October 2014

London's red phone boxes go green, are converted into solar-powered phone chargers

Thursday 02 October 2014 - The iconic red phone box of London has been painted green, and will act instead as a solar-powered phone charging station. The first of six solarboxes around the city was unveiled this week on Tottenham Court Road.

Although passers-by can use these solarboxes for free, adverts will be broadcast as they wait for the device to charge.

London's red telephone boxes of yore are largely disused, although recent initiatives have seen some converted into miniature libraries or equipped with emergency medical equipment.

Londons red phone boxes go green

This is the phone box's highest-tech renovation revolution, with the chosen boxes painted green and fitted with a roof-mounted solar panel.

Inside there is a variety of phone charging ports for a range of smartphone models, as well as a screen that displays ads.

The ad screen also functions as a deterrent for vandals, with the box's well-being paramount to the experiment.

The Solarboxes contain a variety of phone connecters It will be regularly maintained and locked overnight.

The idea was born of Harold Craston and Kirsty Kenny, two former geography students at London School of Economics, who were exploring new ways to use public spaces.

Mr Craston told the BBC: "I lived next to a phone box in my second year at uni and walked past it every day. I thought, 'There are 8,000 of these lying unused in London and we must be able to find a use for them.'"

The solarbox can charge up to 100 phones a day, offering a 20 per cent battery boost in 10 minutes. Craston said that the booths will serve about six people per hour.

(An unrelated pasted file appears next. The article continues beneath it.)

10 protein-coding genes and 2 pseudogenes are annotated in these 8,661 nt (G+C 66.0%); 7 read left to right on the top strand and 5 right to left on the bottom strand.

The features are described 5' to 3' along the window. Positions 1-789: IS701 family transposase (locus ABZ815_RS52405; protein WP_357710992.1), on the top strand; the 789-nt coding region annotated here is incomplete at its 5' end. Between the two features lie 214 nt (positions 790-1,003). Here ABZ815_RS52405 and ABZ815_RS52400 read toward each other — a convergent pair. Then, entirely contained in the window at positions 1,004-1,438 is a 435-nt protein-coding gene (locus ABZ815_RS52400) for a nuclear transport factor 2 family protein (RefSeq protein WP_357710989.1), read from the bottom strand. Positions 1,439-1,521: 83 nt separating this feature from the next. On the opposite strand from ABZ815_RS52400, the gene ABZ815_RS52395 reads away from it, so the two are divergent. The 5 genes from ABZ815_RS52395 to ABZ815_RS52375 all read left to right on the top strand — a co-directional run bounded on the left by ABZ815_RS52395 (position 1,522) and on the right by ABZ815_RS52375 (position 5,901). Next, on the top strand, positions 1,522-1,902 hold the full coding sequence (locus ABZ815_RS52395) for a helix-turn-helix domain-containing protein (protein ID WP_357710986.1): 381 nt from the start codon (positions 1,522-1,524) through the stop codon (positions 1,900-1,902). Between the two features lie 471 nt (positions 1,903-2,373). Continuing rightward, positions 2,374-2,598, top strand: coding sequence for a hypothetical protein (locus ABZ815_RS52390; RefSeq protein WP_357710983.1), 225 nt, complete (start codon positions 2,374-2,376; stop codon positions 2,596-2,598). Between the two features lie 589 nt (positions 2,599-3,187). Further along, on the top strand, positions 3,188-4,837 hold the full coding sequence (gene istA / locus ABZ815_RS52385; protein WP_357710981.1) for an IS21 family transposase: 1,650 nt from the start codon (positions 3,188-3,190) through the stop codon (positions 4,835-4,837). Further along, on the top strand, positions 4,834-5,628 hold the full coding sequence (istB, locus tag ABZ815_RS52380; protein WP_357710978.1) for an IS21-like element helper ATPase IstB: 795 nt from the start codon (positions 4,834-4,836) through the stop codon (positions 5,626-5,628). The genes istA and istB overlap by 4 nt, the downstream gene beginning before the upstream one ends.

Londons red phone boxes go green

This is among the handiest of the city's public projects, with battery issues a real nuisance in the age of the smartphone.

Smart devices are increasing in power, running all sorts of apps, but battery life hasn't seen equivalent improvement.

Mr Craston said: "On launch day, my phone ran out of battery and I genuinely had to use the box."

The Solarbox project came in second place in the Mayor of London's Low Carbon Entrepreneur of the Year Award earlier this year and also won the LSE's Emerging Entrepreneur of the Year award.

The winner was the former award was Crowd Power Plant, an alternative way of purchasing and funding renewable energy.

As it is an ad-funded model, Craston and Kenny hope to keep users engaged in the solarbox screen with "short, fun and exciting ads showing exclusive content."

Tinder and Uber have already signed up, and 30 per cent of advertising space will be filled by community projects.

Five more boxes will be rolled out by April 2015.

Who knows, perhaps this pilot test will prove so successful that six solarboxes will become 10 will become more.

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